This is The Digital Story Podcast #933, Feb. 6, 2024. Today's theme is "Documenting What Makes You, You." I'm Derrick Story.
We have many more dimensions than most folks realize. Yes, in this community, we know each other for our photography. But each of us has far more going on than taking pictures. And we can use that skill to document - and share if we wish - the other areas of our life. Combining our love for photography with the things we enjoy. I will discuss one such example regarding me on this week's TDS Photography Podcast. I hope you enjoy the show.
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Documenting What Makes You, You
I have lemon trees. Yes, multiple. At the studio, I have a miniature in a wine barrel on the back patio that is wildly prolific and produces the most delicious Meyers. At the house, we have two more small trees. And they seem happy as well.
So this time of year I find myself up to my hip boots in fruit. I have already perfected the art of homemade lemonade using Xylitol as the sweetener. Delicious. Theresa incorporates our bounty into a variety of entrees that enhance their appeal. And yet, there are still more lemons.
So I searched the Internet for interesting things to do with our harvest. And I stumbled upon a recipe for making Limoncello, an Italian liqueur traditionally served chilled as an after-dinner digestive. "That sounds good," I thought. So I endeavored to make a California version with my Meyers.
The basic recipe involves soaking the lemon peels in grain alcohol for a few weeks, then straining, and finally adding simple syrup to sweeten. Limoncello is kept in the freezer and served in petite after-dinner liquor glasses.
Now even though the basic recipe is simple, the proportions are very important. And being the type of guy who strives for the best Limoncello west of the Atlantic, I document everything I do as I evolve the recipe. This is where the documentation comes into play.
For example: the first batch used 600 ML of Everclear 120 proof grain alcohol, the peels from 12 medium to medium-small Meyer lemons, and finished with 275 ML of homemade simple syrup.
But without photographs to accompany my documentation, how do I know in the future what a medium-small lemon looks like? How much peel from each lemon? How do I filter the concoction after infusion? And on and on.
So with each step, I photograph what's happening and label those images as part of Batch 1. And this part is as enjoyable as making the Limoncello itself.
During the weeks required for infusion, I'm on the hunt for cute bottles that would be appropriate for such a delicacy. And since I'm going to be making lemonade with the juice of those lemons, I need to gather all those parts as well.
This past Sunday, on a stormy day in Northern California, I finished the first batch, carefully placed the bottles in the freezer, and we sampled the finished product after dinner. Amazing!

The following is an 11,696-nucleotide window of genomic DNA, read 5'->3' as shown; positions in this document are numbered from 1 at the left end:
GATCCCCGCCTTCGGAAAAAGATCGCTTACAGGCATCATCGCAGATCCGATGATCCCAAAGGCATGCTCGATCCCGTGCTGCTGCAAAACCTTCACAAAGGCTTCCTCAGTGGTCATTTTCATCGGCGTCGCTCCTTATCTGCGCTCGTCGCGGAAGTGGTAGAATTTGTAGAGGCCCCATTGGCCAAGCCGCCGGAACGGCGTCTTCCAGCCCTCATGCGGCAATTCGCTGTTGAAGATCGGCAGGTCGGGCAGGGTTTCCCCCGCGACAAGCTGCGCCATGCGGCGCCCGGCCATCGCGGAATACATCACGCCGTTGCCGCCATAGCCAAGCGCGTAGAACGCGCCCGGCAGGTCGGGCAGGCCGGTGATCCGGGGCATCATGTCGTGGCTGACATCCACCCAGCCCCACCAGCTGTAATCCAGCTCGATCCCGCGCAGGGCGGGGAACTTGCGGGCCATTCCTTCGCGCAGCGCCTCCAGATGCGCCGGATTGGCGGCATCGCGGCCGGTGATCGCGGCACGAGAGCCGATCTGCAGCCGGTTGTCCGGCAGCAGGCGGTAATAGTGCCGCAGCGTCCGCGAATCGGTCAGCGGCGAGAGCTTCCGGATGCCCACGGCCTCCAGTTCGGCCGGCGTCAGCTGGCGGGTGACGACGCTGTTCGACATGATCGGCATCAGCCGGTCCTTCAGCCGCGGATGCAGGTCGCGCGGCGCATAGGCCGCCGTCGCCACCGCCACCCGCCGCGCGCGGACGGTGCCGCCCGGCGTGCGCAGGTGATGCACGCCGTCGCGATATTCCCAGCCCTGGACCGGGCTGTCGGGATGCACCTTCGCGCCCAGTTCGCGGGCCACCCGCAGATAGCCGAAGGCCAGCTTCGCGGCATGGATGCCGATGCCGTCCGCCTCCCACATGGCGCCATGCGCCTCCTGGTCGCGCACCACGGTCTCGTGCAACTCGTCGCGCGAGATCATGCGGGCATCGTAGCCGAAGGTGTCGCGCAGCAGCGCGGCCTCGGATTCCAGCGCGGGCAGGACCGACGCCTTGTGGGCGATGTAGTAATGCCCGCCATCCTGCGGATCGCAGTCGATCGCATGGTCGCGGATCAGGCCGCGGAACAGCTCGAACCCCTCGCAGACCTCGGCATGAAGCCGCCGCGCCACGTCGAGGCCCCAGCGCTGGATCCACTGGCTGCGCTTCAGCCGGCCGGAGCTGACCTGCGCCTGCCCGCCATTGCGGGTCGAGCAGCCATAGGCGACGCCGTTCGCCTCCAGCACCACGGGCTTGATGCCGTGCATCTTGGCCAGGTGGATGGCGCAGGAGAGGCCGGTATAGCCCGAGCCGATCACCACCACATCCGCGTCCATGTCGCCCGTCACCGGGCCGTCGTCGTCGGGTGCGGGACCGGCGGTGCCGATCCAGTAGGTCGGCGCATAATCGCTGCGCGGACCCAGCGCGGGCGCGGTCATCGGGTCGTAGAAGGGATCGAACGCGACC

The second batch is already underway. For reference, I have photos of every step from version 1 to accompany my precise measurements. I love the pictures almost as much as the drink itself.
So by now, you've probably figured out that I'm a hobby mixologist. I've created my own drinks from scratch, and have been able to copy others just by tasting them. I can now add Limoncello to my resume. And I have the pictures to prove it.
Capture One Lays Off Staff Amid a 'Significant' Internal Restructure
You can read the entire article at Petapixel.com.
Capture One is undergoing what it characterizes as "significant changes" internally which has resulted in an unspecified number of layoffs at the company. It is at least the second round of turnover since it announced it was switching to a subscription model.
PetaPixel first learned of the layoffs last week, but the company only confirmed them this morning.
"Last Monday we made an internal announcement about significant changes for the Capture One team. These are not actions we take lightly and the people that were affected by them were treated with respect and empathy," Capture One tells PetaPixel.
"Although we have nothing specific to announce today, as the photography industry continues to evolve and we at Capture One make progress with our strategy as a standalone company, we're implementing changes that align our investments with the areas where we're seeing increases in customer satisfaction and traction with our users.
"These changes are difficult, but we're confident they position us better to advance in our mission to provide professional photographers with the most powerful creative and collaboration tools."
The company did not provide details on how many were affected, but PetaPixel has learned that a significant portion of the communications team has been let go. Of note, this is the second time in the last year this particular team has been gutted. Not long after the announcement that the company would be moving to a subscription-only model, most of the public-facing communications team was let go. Around this time, Capture One also ended its contracts with external public relations support.
It is not clear at this time what kind of internal restructure the company is going through or its scale beyond the Capture One's own use of the word "significant," but the last year has been difficult for the company as it has grappled with widespread pushback in response to its announcement that it would move away from perpetual software licenses. It didn't help that the company made the announcement not long after it concluded a 50% off sale on perpetual licenses, leaving buyers feeling as though they had been bait and switched.